I have spent a week or so contacting special interest groups (sweet romance readers) asking if they'd like to read my book. Time consuming, depressing, and not very productive.

Way back int he 80s I used to be a Park Ranger (trust me, this is relevant). For a year, I worked at Undercliffe Cemetery in Bradford. My task was to encourage local schools to use the cemetery (26-acres of Victoriana) as a nature resource. For the first couple of weeks, I rang up the schools and asked if they would like to go on a nature walk in the cemetery. Schools are awful to deal with. First you have to get past suspicious dragons who treat you like a potential pornographic white slaver, then they pass you to someone who treats you like a small piece of dung on the bottom of a shoe, and if you do get through to a teacher, they pin you to the spot and tell you why their frightfully important curriculum means they have no time for pathetic rubbish like you or your walks. Dreadful! It still stands out as one of my biggest job-shaped disasters. (And there are many!).

During this time I had been developing the walks. Thanks to a weekend workshop with American who developed the Earthwalks programme, I knwe that you had to put a cute spin on the walks: so, we came up with minibeast safaris (thank you, Steve), and a monument tick charts, so the designer & I made some nice leaflets & sent them to the local paper. Their reporter was brilliant. He fetched his pretty little daughter and a pith helmet & a magnifying glass, and put her next to undergrowth and headstones in an exploring pose. The resultant charming photograph was on the front page of the paper. And you know what? The phone rang off the hook for the rest of the year.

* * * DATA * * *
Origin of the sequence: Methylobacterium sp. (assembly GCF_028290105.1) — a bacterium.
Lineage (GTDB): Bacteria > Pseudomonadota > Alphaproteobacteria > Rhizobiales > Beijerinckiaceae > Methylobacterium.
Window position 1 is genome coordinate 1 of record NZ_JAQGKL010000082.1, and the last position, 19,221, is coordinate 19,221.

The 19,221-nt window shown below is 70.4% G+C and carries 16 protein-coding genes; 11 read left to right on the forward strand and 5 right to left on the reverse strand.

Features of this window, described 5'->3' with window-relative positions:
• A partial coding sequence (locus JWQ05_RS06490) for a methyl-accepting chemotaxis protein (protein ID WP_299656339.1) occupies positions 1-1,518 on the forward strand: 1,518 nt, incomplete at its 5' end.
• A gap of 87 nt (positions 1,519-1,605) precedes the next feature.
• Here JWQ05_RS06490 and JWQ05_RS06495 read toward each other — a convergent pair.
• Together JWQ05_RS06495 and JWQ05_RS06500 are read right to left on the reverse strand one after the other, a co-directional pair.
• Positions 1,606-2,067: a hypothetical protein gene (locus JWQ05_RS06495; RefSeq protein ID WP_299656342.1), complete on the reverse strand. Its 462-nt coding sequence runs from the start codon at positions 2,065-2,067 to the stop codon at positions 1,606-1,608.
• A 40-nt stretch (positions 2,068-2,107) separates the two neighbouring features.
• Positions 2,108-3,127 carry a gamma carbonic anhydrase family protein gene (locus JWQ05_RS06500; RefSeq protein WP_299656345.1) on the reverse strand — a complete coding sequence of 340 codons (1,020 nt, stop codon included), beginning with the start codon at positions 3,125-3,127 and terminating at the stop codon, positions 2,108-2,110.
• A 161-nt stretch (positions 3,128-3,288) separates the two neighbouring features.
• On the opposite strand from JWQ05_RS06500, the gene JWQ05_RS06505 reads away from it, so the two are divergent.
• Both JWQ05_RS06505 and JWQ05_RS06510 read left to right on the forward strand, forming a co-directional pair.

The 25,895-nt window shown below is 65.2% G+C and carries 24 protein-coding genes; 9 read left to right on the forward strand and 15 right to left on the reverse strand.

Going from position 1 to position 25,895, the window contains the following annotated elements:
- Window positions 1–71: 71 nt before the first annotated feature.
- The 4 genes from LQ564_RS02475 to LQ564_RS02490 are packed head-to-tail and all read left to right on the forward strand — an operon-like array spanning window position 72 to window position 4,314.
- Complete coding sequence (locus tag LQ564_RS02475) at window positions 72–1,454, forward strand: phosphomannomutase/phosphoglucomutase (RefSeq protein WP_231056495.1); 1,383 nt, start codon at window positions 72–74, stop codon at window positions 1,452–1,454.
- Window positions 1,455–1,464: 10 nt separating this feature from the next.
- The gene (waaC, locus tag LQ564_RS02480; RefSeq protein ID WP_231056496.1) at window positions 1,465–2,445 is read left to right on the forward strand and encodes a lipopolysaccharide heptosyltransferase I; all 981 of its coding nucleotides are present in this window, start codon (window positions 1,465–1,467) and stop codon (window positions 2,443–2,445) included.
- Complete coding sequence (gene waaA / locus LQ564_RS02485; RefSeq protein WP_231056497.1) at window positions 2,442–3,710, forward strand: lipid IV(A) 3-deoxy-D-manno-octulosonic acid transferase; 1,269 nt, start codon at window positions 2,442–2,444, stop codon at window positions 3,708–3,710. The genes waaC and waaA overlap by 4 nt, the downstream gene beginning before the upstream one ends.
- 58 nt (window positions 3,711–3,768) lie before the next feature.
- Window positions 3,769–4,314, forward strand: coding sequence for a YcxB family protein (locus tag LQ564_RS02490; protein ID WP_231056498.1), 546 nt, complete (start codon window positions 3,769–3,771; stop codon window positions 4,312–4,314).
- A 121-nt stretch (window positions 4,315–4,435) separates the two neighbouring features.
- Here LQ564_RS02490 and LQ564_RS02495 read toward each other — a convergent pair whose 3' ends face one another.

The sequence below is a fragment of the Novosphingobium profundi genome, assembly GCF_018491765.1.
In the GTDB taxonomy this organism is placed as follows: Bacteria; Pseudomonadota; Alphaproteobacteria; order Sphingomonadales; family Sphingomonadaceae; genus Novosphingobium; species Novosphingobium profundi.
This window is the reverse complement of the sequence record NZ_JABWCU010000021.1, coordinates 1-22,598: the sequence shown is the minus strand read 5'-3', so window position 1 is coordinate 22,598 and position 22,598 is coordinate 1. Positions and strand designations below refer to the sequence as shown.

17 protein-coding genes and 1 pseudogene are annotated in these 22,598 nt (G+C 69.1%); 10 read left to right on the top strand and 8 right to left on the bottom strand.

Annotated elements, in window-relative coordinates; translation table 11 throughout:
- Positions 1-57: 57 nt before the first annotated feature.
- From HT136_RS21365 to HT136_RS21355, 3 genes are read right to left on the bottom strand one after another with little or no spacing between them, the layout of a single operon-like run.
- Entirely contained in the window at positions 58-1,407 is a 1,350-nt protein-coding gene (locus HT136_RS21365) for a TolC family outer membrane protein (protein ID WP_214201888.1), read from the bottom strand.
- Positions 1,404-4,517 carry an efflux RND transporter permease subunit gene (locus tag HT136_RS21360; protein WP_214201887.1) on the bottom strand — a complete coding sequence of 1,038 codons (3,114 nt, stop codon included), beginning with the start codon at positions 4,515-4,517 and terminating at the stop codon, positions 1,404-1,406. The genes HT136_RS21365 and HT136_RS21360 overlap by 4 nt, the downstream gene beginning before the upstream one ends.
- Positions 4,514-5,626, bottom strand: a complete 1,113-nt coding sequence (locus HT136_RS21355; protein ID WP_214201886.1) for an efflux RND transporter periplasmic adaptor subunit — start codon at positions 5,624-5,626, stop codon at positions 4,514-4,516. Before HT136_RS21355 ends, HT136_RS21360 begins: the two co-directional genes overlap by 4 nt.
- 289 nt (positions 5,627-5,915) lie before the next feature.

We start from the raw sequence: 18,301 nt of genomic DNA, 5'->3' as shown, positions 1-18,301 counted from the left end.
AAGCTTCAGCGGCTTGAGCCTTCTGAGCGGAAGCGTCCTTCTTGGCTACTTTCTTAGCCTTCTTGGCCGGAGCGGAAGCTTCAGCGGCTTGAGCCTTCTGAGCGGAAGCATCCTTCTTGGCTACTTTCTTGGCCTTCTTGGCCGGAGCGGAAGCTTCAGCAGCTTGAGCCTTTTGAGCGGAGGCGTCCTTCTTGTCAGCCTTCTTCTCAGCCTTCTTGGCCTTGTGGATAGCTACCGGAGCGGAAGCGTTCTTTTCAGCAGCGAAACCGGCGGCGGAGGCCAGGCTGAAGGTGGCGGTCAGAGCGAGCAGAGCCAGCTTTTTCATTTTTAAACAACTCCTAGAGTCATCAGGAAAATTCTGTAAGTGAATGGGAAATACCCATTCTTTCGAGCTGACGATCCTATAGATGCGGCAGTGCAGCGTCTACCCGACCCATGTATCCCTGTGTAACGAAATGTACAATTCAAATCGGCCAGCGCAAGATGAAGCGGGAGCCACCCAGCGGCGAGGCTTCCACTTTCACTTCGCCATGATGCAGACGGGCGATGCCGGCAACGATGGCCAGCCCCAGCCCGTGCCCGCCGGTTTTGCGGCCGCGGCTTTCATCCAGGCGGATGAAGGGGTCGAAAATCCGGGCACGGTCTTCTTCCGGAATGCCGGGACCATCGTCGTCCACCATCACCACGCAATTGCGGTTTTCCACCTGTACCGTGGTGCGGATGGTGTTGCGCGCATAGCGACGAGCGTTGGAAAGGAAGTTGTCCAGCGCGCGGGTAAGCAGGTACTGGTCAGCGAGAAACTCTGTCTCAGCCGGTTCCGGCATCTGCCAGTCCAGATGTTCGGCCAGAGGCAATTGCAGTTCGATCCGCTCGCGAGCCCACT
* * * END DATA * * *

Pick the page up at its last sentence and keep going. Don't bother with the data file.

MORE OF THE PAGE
I was the same. The activity was the same. The location was the same. All that had changed was the perception of its desirability. And that changed because of spin. Not a nature walk, but a minbeast safari. Not ringing up begging people to support the cemetery, but showing how fun it was so they came to us.

So, it's coming to my mind that I'm currently in the first part of the story with my romance books. Book readers are nicer than teachers. They often reply sweetly, wishing you luck and saying they might have time in December to look at your book, which is all one can reasonably ask from them, but I think I need to somehow turn around the situation so that they WANT my books.